This book struck me one of the weakest of the Juan Cabrillo series. It seemed hastily constructed and didn't fit together well.
This is a pleasant enough time travel book with a good narrator and an interesting protagonist, but it's nothing special.
The plot struck me as weak and at times I felt like I was listening to an abridged version (but I wasn't). IMHO it pales in comparison with some of Connie Willis's books which have more well developed characters and feature plots with much more tension and drama.
This book is excellent on so many levels: an erudite but very accessible history of pre-war America; a feels-like-you-are-there view of jazz bands battling for supremacy at the Savoy; a phenomenal account of what its like to hop a train in Kansas City and ride to New York City (and how that train ride is a metaphorical change...not just a geographical one)...and so much more.
This is volume 1 of what will be a 2 volume biography of jazz great Charlie Parker. Author Stanley Crouch does an amazing job of describing the social, political and musical context that influenced Parker. He makes the reader (or, as the case may be, listener) feel like they are there. The only other author I encountered who has done as good a job of providing absolutely fascinating context to help drive a biography is Robert Caro, author of the multi-volume biography of Lyndon Baines Johnson.
The performance by Kevin Kenerly is superb and he is up to the task of performing a wide variety of material--whether it be describing the love story between Charlie Parker and his first wife Rebecca, the evolution of jazz, the sociopolitical condition of African Americans in the 20s and 30s, or dialog between a drug addict and an hobo.
This is much more than a niche book for jazz fans; it's highly recommended for all Audible members who enjoy engaging biographies supported by outstanding narration.
Well document and highly accessible, this book is must reading for any investor, regardless or experience and the amount available to save. It provides a sound framework for thinking about investments.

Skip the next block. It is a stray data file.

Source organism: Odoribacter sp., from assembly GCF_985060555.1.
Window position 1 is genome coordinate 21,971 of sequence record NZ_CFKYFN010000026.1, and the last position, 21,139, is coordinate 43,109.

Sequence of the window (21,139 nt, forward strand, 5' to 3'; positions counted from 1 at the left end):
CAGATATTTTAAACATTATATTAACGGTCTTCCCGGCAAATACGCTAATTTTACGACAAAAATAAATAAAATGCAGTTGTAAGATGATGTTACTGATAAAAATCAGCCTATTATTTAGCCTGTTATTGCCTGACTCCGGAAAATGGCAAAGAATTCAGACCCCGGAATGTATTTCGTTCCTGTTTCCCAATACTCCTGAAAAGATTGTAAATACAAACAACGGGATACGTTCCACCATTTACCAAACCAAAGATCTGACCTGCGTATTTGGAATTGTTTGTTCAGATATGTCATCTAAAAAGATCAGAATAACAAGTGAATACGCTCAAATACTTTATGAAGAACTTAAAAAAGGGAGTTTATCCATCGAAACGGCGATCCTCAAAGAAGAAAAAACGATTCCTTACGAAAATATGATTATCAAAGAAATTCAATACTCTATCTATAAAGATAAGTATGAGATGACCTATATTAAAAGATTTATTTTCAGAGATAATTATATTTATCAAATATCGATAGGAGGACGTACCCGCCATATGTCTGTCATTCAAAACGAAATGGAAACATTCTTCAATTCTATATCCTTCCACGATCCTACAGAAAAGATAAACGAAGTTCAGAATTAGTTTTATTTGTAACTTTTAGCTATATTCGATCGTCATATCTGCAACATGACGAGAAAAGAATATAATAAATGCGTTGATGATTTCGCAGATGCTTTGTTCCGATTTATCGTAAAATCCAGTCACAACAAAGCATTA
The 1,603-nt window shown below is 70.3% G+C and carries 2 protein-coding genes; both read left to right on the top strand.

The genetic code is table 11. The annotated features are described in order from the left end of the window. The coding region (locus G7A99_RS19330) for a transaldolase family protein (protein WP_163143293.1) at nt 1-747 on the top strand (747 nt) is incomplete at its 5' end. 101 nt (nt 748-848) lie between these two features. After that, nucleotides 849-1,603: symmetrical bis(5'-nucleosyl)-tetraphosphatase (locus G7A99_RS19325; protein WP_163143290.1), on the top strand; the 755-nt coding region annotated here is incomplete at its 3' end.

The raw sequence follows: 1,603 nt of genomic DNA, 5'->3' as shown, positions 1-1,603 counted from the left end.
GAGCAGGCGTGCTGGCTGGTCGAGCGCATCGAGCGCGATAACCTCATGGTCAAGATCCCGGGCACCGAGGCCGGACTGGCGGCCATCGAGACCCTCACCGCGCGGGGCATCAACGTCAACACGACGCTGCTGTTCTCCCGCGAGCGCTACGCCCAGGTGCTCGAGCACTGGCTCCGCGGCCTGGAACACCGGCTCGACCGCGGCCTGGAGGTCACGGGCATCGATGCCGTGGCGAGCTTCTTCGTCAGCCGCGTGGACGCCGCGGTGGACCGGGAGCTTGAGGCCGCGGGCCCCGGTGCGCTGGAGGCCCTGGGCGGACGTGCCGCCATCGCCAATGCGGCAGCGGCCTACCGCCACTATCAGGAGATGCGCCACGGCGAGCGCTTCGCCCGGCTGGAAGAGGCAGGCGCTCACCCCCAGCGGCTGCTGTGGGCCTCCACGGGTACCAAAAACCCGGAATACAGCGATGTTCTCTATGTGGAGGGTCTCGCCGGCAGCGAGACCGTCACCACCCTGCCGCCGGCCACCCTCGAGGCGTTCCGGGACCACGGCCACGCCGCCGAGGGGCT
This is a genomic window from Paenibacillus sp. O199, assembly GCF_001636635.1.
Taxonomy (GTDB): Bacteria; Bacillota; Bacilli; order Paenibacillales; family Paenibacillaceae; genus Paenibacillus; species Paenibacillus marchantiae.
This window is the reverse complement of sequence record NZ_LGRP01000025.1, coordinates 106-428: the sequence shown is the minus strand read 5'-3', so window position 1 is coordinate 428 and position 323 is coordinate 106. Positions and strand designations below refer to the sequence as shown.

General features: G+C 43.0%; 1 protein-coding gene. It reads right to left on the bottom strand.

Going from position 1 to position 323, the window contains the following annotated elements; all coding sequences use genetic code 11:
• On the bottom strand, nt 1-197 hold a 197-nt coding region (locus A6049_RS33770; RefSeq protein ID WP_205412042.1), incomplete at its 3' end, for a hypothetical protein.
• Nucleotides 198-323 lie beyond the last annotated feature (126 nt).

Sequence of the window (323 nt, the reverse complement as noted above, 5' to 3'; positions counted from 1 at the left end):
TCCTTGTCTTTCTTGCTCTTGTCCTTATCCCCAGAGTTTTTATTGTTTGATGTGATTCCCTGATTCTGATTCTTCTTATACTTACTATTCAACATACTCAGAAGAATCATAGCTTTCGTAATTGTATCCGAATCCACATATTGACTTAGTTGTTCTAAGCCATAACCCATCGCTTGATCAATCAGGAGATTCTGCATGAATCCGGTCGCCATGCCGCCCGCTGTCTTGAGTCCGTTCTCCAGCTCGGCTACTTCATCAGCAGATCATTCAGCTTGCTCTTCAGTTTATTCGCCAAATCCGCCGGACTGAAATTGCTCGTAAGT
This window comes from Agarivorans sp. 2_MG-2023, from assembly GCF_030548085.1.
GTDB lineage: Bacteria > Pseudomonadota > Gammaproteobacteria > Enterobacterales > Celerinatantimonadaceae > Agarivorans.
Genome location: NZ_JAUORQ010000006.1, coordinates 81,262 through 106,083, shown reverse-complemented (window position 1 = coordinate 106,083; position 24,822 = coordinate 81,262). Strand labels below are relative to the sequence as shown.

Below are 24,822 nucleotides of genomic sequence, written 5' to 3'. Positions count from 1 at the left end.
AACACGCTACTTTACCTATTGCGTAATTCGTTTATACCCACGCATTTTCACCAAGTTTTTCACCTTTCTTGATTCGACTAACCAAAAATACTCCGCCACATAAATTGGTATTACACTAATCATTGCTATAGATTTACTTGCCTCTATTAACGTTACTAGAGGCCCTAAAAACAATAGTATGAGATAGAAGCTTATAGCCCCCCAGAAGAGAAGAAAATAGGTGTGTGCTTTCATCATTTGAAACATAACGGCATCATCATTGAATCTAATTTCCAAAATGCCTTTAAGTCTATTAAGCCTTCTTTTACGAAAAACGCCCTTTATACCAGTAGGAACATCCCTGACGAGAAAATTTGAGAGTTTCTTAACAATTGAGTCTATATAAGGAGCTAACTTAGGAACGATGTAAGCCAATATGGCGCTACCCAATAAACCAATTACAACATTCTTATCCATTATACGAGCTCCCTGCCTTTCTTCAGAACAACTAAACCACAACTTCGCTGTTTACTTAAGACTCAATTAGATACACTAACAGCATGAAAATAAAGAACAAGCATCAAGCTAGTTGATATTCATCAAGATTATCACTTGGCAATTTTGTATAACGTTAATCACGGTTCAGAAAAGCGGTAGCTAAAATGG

Adrian McKinty is a terrific writer and the Troubles Trilogy (about a pot-smoking Catholic police officer working for the British forces occupying Northern Ireland) is a really good story.
But the most important thing to say in a review of this book is that the pairing of author McKinty with Narrator Doyle is pure audio book magic. It is transformative, adding depth and nuance to the story.
I'm sorry that this series ended.
This insider's view of Nixon's political comeback gives us a glimpse of an era when successful politicians (both Democratic and Republicans) tried to build coalitions around the center rather than appeal to the extremes of their respective parties.
While the underlying themes of domestic violence and bullying are crucially important, this book dilutes them with hours and hours of meaningless gossip and the "problems" of this group of highly privileged preschool parents.
The first four hours were the most tedious I've ever encountered in my audio book journey, with one exception. I slogged on through it because of all the good reviews, but in retrospect I wouldn't do it again. Eventually I went to 1.25x speed then 1.5x and ultimately 2x speed to get through this bloated work.
This would have been a super-compelling book if it had been edited down to an 8 hour unabridged edition. At 16 hours, it is torture.
Dr. McGonigal provides an overview of the theory and practice of willpower, much of which is drawn from McGonigal's course at Stanford. I thought it was interesting, but I think the same content could have been delivered more efficiently if, perhaps, 1/3 of the text was edited out.
I'm sure that many listeners would say that Walter Dixon's narration was pleasant and well delivered, but it was way too slow for me. I played much of it at 2x speed (a first for me) because it seem to be going in slow motion.
Josh Bazell is a stunningly effective writer whose prose crackles with energy in this book about a former mob enforcer turned physician. Robert Petkoff gives, perhaps, my all-time-favorite narration bringing a wide range of voices to life.
This book features the synergistic pairing of Daniel Suarez and narrator Jeff Gurner, in a thriller whose premise is definitely not far-fetched.
I thought the first part of the book was especially good as the plot unfolded. The action lagged in the middle third, but picked up toward the end of the book. I am sure there will be a sequel.
I don't want to disclose any of the plot, but suffice it to say that when you listen to this book, and reflect upon related newspaper articles, the premise is entirely believable. It would not surprise me at all if some (maybe not all, but some) of this stuff starts to happen in the near future. Scary.
High-speed trading has revolutionized the stock market over the last 10 years and brought with it a whole array of risks, including flash crashes. And it could get worse as the computer-driven system becomes increasingly autonomous and too complex for people to understand.
This book tells the story of how it happened.
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